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Wells Fargo Should Have Failed the Stress Test

*from www.money.cnn.com, Mar. 19, 2013 (To view original article click here.)

Take Away #1: Shortly after the Federal Reserve released the results of its recent stress test, Wells Fargo themselves said it had no idea how the Fed came up with its numbers.

Key Facts and Figures:

  • Wells Fargo (WFC) said it would lose $1.7 billion in a severe economic downturn.
  • The Fed’s loss estimate under the same scenario was more than 12 times that: Nearly $26 billion.
  • Of the 18 banks that took the Fed’s stress test, only JPMorgan Chase missed the Fed’s estimate by a wider margin.
  • After Wells, Goldman Sachs did the next worse at matching the Fed’s results, off by $14 billion.

Take Away #2: Despite missing the Fed’s estimates by the widest margin, Wells was given an unconditional passing grade on the Fed’s test, the best grade possible.

Key Facts and Figures:

  • Unlike Wells, JPMorgan (JPM) and Goldman (GS) were told to take the test again.
  • The test was supposed to be about whether banks had enough capital to cover bad loans and investments to survive another financial crisis.
  • Wells was deemed to have enough, however, so were JPMorgan and Goldman.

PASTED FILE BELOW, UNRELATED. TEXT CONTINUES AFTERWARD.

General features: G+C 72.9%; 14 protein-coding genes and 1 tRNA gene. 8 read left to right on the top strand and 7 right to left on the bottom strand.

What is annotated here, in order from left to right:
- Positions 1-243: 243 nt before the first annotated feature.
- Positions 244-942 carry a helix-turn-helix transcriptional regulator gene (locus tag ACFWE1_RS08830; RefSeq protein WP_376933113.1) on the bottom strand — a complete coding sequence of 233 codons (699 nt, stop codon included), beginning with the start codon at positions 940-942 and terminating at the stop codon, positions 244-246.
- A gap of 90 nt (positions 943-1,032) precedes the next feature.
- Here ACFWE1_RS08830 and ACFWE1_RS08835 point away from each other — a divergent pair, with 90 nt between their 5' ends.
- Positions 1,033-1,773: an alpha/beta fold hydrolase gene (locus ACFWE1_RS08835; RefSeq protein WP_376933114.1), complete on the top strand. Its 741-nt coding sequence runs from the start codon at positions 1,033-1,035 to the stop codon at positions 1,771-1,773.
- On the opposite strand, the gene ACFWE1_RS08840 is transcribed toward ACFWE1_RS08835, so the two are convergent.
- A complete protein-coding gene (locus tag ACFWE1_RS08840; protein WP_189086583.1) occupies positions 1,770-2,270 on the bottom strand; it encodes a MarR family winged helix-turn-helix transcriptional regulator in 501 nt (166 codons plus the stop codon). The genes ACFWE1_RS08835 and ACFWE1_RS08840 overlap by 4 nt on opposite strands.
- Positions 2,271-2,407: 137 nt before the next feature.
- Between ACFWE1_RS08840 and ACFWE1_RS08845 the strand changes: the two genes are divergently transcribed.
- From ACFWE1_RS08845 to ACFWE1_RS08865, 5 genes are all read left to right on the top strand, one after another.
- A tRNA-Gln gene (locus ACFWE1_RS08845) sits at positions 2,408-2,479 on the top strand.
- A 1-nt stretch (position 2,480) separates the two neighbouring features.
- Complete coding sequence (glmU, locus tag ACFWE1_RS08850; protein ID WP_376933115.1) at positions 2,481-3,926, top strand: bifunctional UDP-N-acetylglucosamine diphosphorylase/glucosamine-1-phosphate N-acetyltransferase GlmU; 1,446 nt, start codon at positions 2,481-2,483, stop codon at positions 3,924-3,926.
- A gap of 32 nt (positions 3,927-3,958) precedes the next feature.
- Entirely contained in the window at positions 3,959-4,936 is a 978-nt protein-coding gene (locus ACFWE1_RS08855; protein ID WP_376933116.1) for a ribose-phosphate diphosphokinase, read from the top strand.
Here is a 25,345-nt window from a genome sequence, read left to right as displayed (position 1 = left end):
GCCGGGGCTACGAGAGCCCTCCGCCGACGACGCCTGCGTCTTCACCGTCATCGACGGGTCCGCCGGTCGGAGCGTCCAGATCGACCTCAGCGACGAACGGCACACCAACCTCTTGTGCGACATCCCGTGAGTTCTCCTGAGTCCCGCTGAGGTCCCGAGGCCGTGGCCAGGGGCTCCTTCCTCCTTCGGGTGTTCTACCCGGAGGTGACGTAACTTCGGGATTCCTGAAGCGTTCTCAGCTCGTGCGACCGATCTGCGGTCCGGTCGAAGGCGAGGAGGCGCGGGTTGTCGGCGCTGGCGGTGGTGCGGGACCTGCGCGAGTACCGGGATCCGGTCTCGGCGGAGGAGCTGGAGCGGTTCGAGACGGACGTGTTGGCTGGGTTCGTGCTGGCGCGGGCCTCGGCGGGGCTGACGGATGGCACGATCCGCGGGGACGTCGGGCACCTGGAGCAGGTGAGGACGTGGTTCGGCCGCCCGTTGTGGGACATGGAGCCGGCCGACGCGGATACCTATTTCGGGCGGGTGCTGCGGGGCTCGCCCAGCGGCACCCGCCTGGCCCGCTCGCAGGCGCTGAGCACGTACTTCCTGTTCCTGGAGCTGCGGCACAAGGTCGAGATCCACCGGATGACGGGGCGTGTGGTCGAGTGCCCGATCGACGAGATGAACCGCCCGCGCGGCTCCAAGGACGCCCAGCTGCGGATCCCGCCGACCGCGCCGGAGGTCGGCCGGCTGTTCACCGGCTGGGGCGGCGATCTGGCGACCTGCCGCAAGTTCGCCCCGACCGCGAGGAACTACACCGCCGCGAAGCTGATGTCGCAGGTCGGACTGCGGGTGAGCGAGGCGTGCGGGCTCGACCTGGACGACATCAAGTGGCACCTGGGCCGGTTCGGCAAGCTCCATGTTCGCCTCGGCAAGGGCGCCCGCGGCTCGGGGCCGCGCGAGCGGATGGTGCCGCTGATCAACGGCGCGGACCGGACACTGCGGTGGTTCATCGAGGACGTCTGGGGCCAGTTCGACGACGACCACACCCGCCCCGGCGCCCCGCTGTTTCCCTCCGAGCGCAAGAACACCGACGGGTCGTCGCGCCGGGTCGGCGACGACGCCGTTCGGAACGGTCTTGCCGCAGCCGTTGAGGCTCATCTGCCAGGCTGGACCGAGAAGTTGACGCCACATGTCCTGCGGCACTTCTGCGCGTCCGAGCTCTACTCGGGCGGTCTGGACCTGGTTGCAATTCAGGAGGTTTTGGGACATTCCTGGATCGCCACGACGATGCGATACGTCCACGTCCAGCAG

Take Away #3: A senior Fed official hinted central banks were unhappy with the numbers JPMorgan and Goldman submitted on its test results and being forced to resubmit its capital plans. Wells is not.

Key Facts and Figures:

  • Wells Fargo’s pitch was the furthest outside of the Fed’s strike zone.
  • Wells said $32 billion of its loans would go bad in a downturn.
  • The Fed said Wells would have to swallow nearly $54 billion in losses.
  • Some analysts felt even that estimate was low, with Goldman analyst Richard Ramsden putting Wells Fargo’s potential losses at $58 billion.
  • It’s not clear why Wells isn’t being forced to resubmit its capital plans.

Take Away #4: In the wake of the London Whale, the Fed may be overly cautious about banks risking their money in the market.

Key Facts and Figures:

  • Both JPMorgan and Goldman both have large trading operations.
  • Wells Fargo does not.
  • It seems that may be the biggest reason Wells was given a full pass and its two rivals were not.

*To view original article from www.money.cnn.com click here.

Filed in: Business, Latest

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